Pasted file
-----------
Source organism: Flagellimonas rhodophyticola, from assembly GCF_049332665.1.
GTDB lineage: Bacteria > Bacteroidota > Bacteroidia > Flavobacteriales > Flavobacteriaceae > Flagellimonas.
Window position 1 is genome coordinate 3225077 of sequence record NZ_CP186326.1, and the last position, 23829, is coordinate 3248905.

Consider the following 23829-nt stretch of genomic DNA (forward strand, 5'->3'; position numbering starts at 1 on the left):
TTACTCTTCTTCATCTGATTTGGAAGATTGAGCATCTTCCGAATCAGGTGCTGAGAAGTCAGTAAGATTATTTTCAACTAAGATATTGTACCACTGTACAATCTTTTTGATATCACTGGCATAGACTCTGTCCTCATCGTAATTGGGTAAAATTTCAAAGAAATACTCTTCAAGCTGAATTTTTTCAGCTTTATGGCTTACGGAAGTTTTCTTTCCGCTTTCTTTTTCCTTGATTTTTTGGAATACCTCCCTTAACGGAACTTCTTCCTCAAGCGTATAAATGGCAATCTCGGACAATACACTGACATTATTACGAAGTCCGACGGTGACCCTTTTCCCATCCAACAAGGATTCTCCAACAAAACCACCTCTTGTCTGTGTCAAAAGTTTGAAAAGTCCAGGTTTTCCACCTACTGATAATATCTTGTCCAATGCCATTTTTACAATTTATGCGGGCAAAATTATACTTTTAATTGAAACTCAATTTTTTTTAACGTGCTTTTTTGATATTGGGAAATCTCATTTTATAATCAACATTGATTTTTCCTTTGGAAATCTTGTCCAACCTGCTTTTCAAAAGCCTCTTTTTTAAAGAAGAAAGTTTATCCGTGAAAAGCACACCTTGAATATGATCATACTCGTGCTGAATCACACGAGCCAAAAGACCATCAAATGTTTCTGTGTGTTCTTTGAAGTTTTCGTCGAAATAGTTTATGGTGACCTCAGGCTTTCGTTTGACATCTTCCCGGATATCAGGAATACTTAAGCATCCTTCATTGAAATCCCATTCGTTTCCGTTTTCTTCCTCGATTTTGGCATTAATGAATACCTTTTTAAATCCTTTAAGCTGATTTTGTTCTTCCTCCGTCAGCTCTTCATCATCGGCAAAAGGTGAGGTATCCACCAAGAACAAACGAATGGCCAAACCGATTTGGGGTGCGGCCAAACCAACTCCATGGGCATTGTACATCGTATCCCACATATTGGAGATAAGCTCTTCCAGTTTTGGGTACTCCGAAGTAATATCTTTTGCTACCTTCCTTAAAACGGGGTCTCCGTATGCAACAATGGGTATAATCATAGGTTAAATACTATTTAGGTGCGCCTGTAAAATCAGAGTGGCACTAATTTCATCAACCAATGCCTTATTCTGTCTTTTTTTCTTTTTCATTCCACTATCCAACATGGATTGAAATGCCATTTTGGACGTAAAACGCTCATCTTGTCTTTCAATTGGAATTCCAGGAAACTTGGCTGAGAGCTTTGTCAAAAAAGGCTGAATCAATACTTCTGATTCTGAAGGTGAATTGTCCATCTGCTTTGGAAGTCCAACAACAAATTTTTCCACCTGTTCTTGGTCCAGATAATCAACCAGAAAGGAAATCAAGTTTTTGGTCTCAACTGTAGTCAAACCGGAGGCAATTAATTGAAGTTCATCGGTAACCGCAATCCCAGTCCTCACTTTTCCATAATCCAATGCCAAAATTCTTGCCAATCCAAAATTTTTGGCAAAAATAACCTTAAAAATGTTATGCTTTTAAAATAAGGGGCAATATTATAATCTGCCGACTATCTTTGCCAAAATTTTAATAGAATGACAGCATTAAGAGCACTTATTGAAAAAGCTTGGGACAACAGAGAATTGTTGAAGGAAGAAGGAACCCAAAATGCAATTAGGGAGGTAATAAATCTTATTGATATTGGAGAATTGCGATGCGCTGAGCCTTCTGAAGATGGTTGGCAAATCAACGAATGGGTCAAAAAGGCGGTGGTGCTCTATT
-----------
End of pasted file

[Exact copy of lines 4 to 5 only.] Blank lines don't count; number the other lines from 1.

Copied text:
Consider the following 23829-nt stretch of genomic DNA (forward strand, 5'->3'; position numbering starts at 1 on the left):
TTACTCTTCTTCATCTGATTTGGAAGATTGAGCATCTTCCGAATCAGGTGCTGAGAAGTCAGTAAGATTATTTTCAACTAAGATATTGTACCACTGTACAATCTTTTTGATATCACTGGCATAGACTCTGTCCTCATCGTAATTGGGTAAAATTTCAAAGAAATACTCTTCAAGCTGAATTTTTTCAGCTTTATGGCTTACGGAAGTTTTCTTTCCGCTTTCTTTTTCCTTGATTTTTTGGAATACCTCCCTTAACGGAACTTCTTCCTCAAGCGTATAAATGGCAATCTCGGACAATACACTGACATTATTACGAAGTCCGACGGTGACCCTTTTCCCATCCAACAAGGATTCTCCAACAAAACCACCTCTTGTCTGTGTCAAAAGTTTGAAAAGTCCAGGTTTTCCACCTACTGATAATATCTTGTCCAATGCCATTTTTACAATTTATGCGGGCAAAATTATACTTTTAATTGAAACTCAATTTTTTTTAACGTGCTTTTTTGATATTGGGAAATCTCATTTTATAATCAACATTGATTTTTCCTTTGGAAATCTTGTCCAACCTGCTTTTCAAAAGCCTCTTTTTTAAAGAAGAAAGTTTATCCGTGAAAAGCACACCTTGAATATGATCATACTCGTGCTGAATCACACGAGCCAAAAGACCATCAAATGTTTCTGTGTGTTCTTTGAAGTTTTCGTCGAAATAGTTTATGGTGACCTCAGGCTTTCGTTTGACATCTTCCCGGATATCAGGAATACTTAAGCATCCTTCATTGAAATCCCATTCGTTTCCGTTTTCTTCCTCGATTTTGGCATTAATGAATACCTTTTTAAATCCTTTAAGCTGATTTTGTTCTTCCTCCGTCAGCTCTTCATCATCGGCAAAAGGTGAGGTATCCACCAAGAACAAACGAATGGCCAAACCGATTTGGGGTGCGGCCAAACCAACTCCATGGGCATTGTACATCGTATCCCACATATTGGAGATAAGCTCTTCCAGTTTTGGGTACTCCGAAGTAATATCTTTTGCTACCTTCCTTAAAACGGGGTCTCCGTATGCAACAATGGGTATAATCATAGGTTAAATACTATTTAGGTGCGCCTGTAAAATCAGAGTGGCACTAATTTCATCAACCAATGCCTTATTCTGTCTTTTTTTCTTTTTCATTCCACTATCCAACATGGATTGAAATGCCATTTTGGACGTAAAACGCTCATCTTGTCTTTCAATTGGAATTCCAGGAAACTTGGCTGAGAGCTTTGTCAAAAAAGGCTGAATCAATACTTCTGATTCTGAAGGTGAATTGTCCATCTGCTTTGGAAGTCCAACAACAAATTTTTCCACCTGTTCTTGGTCCAGATAATCAACCAGAAAGGAAATCAAGTTTTTGGTCTCAACTGTAGTCAAACCGGAGGCAATTAATTGAAGTTCATCGGTAACCGCAATCCCAGTCCTCACTTTTCCATAATCCAATGCCAAAATTCTTGCCAATCCAAAATTTTTGGCAAAAATAACCTTAAAAATGTTATGCTTTTAAAATAAGGGGCAATATTATAATCTGCCGACTATCTTTGCCAAAATTTTAATAGAATGACAGCATTAAGAGCACTTATTGAAAAAGCTTGGGACAACAGAGAATTGTTGAAGGAAGAAGGAACCCAAAATGCAATTAGGGAGGTAATAAATCTTATTGATATTGGAGAATTGCGATGCGCTGAGCCTTCTGAAGATGGTTGGCAAATCAACGAATGGGTCAAAAAGGCGGTGGTGCTCTATT